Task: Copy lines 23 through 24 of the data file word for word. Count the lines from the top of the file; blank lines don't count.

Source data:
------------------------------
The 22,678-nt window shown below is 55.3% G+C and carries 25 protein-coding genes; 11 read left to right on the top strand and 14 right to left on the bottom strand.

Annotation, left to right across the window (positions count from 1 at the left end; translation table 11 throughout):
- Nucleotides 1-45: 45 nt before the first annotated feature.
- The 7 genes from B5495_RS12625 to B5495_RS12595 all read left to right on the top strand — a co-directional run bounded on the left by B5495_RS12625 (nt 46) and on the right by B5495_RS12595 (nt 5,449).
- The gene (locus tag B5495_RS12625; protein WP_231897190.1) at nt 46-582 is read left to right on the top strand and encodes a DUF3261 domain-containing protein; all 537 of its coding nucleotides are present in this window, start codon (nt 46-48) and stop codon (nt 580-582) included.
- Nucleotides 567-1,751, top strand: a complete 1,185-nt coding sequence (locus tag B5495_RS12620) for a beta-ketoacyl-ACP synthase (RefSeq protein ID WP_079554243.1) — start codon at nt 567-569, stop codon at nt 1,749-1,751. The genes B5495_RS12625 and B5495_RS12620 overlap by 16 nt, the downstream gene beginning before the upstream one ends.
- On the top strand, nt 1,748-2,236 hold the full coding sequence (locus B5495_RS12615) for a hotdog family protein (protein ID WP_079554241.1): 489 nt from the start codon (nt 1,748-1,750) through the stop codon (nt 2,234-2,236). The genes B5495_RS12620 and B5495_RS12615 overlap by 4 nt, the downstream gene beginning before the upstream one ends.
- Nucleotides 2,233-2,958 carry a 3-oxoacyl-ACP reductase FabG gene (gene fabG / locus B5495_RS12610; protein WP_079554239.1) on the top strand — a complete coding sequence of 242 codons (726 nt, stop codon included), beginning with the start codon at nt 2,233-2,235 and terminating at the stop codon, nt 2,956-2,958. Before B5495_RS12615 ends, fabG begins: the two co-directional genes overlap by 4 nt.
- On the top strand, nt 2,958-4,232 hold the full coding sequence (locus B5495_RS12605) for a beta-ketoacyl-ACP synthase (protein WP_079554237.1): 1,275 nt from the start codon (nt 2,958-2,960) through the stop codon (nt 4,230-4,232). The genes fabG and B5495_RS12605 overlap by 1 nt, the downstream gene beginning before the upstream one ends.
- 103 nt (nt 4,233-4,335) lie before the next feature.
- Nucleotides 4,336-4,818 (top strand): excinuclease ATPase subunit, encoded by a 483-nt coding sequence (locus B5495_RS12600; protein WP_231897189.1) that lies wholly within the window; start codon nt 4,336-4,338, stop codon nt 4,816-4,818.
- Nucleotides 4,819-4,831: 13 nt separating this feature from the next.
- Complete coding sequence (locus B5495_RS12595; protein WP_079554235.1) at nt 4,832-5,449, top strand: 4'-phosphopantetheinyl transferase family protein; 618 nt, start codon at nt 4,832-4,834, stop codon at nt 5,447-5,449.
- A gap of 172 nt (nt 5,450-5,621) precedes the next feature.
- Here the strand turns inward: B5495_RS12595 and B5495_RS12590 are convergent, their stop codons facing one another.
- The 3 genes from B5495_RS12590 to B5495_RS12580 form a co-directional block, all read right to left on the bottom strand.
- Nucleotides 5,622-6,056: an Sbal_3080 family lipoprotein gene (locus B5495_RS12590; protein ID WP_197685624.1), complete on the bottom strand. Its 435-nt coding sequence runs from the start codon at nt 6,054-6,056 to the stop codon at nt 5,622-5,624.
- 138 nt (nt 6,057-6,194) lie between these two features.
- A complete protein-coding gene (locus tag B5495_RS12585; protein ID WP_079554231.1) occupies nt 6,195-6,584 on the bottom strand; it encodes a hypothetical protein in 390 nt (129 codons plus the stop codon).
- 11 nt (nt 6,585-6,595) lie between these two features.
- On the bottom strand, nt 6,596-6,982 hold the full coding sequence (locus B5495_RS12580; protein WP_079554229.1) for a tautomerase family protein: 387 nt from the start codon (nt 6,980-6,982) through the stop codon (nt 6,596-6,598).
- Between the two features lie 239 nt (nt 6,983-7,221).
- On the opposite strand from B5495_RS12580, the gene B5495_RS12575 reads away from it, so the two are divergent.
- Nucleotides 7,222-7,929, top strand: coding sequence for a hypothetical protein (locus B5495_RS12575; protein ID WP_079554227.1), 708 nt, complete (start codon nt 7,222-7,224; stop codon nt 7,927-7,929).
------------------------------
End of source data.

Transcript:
- On the opposite strand from B5495_RS12580, the gene B5495_RS12575 reads away from it, so the two are divergent.
- Nucleotides 7,222-7,929, top strand: coding sequence for a hypothetical protein (locus B5495_RS12575; protein ID WP_079554227.1), 708 nt, complete (start codon nt 7,222-7,224; stop codon nt 7,927-7,929).